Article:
A mother bear sits with her cub in grass near Alaskan river. Six other bears wander the landscape in the background.

Because we all need WILD PLACES to thrive.
Scroll to Next Section

Photo: Thomas D. Mangelsen

Wildlands Network is reconnecting nature in North America.

Here's how we do it:

A fish with shiny skin and a purple tint jumps out of smooth water.For the Wild:

Rewilding Our Hearts in the Rage of Humanity, by Marc Bekoff. I see “rewilding our hearts” as a dynamic personal journey and transformative exploration that not only fosters the development of corridors of coexistence and compassion for wild animals, but also facilitates connections between our hearts and our brains. Photo: David Moskowitz

Read Essay

Apex Campaigns

Wildlands Network leads critical on-the-ground campaigns to protect wildlife and wild places.

Current Apex Campaigns

Shallow river meandering through a desert landscape, with low mountains in the background

Featured: Embattled Borderlands

“Embattled Borderlands” takes you on a virtual journey through the U.S.-Mexico borderlands, where native wildlife, wildlands, and human communities are jeopardized by the border wall. Photo: Juan Carlos Bravo

Featured: Red Wolf Campaign

Only 30–50 red wolves currently exist in the wild, all of them inhabiting eastern North Carolina. Red wolves may soon be gone from the wild forever unless the U.S. Fish and Wildlife Service takes urgent measures on their behalf. Photo: Wildlands Network

North American Wildways

Wildlife needs to be able to move freely in search of food, mates, and secure habitat. We're working across North America to re-establish vast wildways so wide-ranging animals like cougars, wolves, and wolverines can travel safely through the landscape.

Explore Our Wildways

Vegetated bridge spanning highway with forest and mountains on either side

An overpass designed specifically for wildlife reduces wildlife-vehicle collisions and helps animals cross the Trans-Canada HIghway at Banff National Park, Alberta. Photo: Adam Ford

Simplified North America map showing green paths of envisioned wildways: Fully across Alaska/Canada, down both coasts, throughout Southeast and Northeast to Great Lakes

Wildlands Policy

Wildlands Network is affecting policy-level change to help advance rewilding on-the-ground. As a science-informed organization, we advocate for new, science-driven laws and policies to protect North American wildlife and their habitats.

Toward the horizon on the right side of the frame, a red standstone plateau rises out of the vermillion sand and green grass landscape.The sky is blue and dotted with fluffy white clouds.

Stand with Us Again to Protect Our National Monuments

In a leaked report, Interior Secretary Zinke recommends President Trump shrink at least 4 monuments and modify 6 others, opening them up to harmful special interests like mining, logging, commercial fishing and drilling. Join Wildlands Network as we stand against this devastating news and defend our national monuments. Photo: Bob Wick, BLM.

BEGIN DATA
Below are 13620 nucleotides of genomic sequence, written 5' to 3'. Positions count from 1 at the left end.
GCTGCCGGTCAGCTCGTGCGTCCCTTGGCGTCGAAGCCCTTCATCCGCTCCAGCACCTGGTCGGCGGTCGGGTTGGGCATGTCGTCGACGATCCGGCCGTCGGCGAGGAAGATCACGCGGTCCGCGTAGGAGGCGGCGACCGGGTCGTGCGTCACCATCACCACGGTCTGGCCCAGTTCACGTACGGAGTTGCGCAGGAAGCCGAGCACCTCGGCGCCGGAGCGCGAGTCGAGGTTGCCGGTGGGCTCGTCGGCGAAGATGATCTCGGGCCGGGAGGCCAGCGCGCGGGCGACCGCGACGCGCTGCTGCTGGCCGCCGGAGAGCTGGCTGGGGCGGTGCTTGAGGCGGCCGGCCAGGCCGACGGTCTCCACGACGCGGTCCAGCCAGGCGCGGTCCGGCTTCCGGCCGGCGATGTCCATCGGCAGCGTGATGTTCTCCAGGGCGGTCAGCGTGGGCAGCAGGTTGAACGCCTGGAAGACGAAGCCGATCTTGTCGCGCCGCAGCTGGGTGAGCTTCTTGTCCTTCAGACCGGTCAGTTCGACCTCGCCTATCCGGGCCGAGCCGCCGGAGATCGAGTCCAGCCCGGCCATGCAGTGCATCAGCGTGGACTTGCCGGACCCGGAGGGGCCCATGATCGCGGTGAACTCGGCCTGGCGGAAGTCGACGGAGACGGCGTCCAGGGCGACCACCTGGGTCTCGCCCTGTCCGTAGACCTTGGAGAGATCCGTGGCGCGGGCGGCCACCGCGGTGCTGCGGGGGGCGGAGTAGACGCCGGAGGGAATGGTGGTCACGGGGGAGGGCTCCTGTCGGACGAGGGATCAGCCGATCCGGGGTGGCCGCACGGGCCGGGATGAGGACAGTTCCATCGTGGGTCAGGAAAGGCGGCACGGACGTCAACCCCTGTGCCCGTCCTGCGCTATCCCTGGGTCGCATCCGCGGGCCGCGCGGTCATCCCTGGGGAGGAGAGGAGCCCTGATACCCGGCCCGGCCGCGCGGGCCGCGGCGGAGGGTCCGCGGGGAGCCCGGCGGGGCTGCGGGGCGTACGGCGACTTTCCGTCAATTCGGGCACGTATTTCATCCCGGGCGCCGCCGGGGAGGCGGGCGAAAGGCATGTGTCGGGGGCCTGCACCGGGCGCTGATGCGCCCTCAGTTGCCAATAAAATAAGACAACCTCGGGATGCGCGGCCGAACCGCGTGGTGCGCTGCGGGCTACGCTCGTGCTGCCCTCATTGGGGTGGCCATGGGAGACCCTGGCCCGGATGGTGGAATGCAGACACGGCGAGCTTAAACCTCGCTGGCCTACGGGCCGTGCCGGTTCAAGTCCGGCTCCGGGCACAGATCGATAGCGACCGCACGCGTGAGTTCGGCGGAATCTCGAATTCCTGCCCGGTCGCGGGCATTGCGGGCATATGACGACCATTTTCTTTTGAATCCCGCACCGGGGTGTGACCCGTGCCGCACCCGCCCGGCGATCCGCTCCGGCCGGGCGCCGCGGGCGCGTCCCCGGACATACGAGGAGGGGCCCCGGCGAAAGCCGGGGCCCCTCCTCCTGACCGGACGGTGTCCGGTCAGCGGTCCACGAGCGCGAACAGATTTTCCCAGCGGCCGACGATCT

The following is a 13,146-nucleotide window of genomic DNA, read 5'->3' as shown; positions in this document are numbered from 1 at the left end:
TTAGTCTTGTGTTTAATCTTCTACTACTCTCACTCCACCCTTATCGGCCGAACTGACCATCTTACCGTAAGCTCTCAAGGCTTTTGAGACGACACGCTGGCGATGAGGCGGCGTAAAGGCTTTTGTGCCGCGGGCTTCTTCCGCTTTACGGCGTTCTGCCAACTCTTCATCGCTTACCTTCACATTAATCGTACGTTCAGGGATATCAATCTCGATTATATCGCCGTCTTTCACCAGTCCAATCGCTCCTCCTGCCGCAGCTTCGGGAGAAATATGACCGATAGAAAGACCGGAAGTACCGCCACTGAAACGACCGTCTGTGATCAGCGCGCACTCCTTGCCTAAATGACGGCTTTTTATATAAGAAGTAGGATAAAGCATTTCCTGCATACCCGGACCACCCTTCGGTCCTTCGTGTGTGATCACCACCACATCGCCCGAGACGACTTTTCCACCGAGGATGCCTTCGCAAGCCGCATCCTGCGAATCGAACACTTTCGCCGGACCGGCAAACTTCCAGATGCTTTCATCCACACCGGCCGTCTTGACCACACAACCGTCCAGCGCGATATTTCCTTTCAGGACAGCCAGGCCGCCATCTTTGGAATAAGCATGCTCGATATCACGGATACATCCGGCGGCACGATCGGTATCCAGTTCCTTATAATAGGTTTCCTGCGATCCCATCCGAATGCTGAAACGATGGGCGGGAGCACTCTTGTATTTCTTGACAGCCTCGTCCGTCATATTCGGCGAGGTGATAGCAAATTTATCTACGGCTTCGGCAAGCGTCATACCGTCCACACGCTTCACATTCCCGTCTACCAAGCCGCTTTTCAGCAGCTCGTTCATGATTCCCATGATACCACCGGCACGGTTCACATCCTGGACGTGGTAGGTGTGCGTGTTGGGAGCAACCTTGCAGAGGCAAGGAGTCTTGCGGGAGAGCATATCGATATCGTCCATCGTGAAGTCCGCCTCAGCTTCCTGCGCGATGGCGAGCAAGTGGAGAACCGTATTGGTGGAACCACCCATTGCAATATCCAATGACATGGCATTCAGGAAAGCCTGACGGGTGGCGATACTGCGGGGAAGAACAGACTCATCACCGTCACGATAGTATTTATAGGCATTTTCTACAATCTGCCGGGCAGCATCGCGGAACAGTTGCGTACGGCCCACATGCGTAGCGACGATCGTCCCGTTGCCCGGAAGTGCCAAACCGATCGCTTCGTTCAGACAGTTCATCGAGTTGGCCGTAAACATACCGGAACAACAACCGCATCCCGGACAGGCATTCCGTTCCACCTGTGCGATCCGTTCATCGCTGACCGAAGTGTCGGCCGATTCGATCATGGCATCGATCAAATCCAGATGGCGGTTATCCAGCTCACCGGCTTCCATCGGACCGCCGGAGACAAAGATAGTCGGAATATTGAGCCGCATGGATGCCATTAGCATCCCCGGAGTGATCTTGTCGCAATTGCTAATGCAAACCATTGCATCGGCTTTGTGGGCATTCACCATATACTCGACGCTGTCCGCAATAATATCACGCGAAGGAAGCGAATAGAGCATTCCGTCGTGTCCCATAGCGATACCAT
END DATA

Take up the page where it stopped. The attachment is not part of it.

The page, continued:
A lone Mexican wolf moves through green vegetation, with the photo blurred to show that the wolf is in motion.

Top Biologists Say Mexican Wolf Recovery Plan Ignores ESA Requirements

Many of the nation’s top Mexican wolf recovery biologists have submitted comments blasting the U.S. Fish and Wildlife Service’s (USFWS) recently released Draft Mexican Wolf Recovery Plan. The experts’ consistent critique is that the Plan does not rely on the best available science. Photo: Juan Carlos Bravo

A man in a black jacket and gray pants stands in the center of the frame on boulders in front of a mountain lake. Blue sky and white fluffy clouds stretch behind him.

News: Eclipsing All Hikes: Connecting with Congressman Beyer on the Appalachian Trail

During last month’s solar eclipse, our own John Davis caught up with Congressman Don Beyer on the Appalachian Trail. The Congressman spoke eloquently about the need for the Wildlife Corridors Conservation Act, which would provide better connectivity for both humans and wildlife along footpaths and trails like the AT. Photo: John Davis

Woman in orange raincoat and lifejacket standing beside a yellow canoe next to a large river

Rewilding Feature: Daunted Courage, Part III (Finale)

When writer Paula MacKay decided to join Wildlands friends on a float trip down the Upper Missouri River, she stepped out of her comfort zone and into the waterway traveled by Lewis and Clark more than 200 years ago. In the final section of her travel essay, she explores the rewards of river time and the challenges of being a conservationist. Photo: Robert Long

Join Us, For the Wild

To curb the current extinction crisis, we need to restore, reconnect, and rewild habitats across North America. Here are 2 important ways to get involved.

Follow us into the wildlands!

Track our success and learn about opportunities to join us by signing up for e-news.

A canoer wearing "Keep Calm and Swim On" shirt
Sign Up

Support Wildlands Network

Help us save wildlife and wild places.

A brown bear stands in a river with a salmon in its mouth
Donate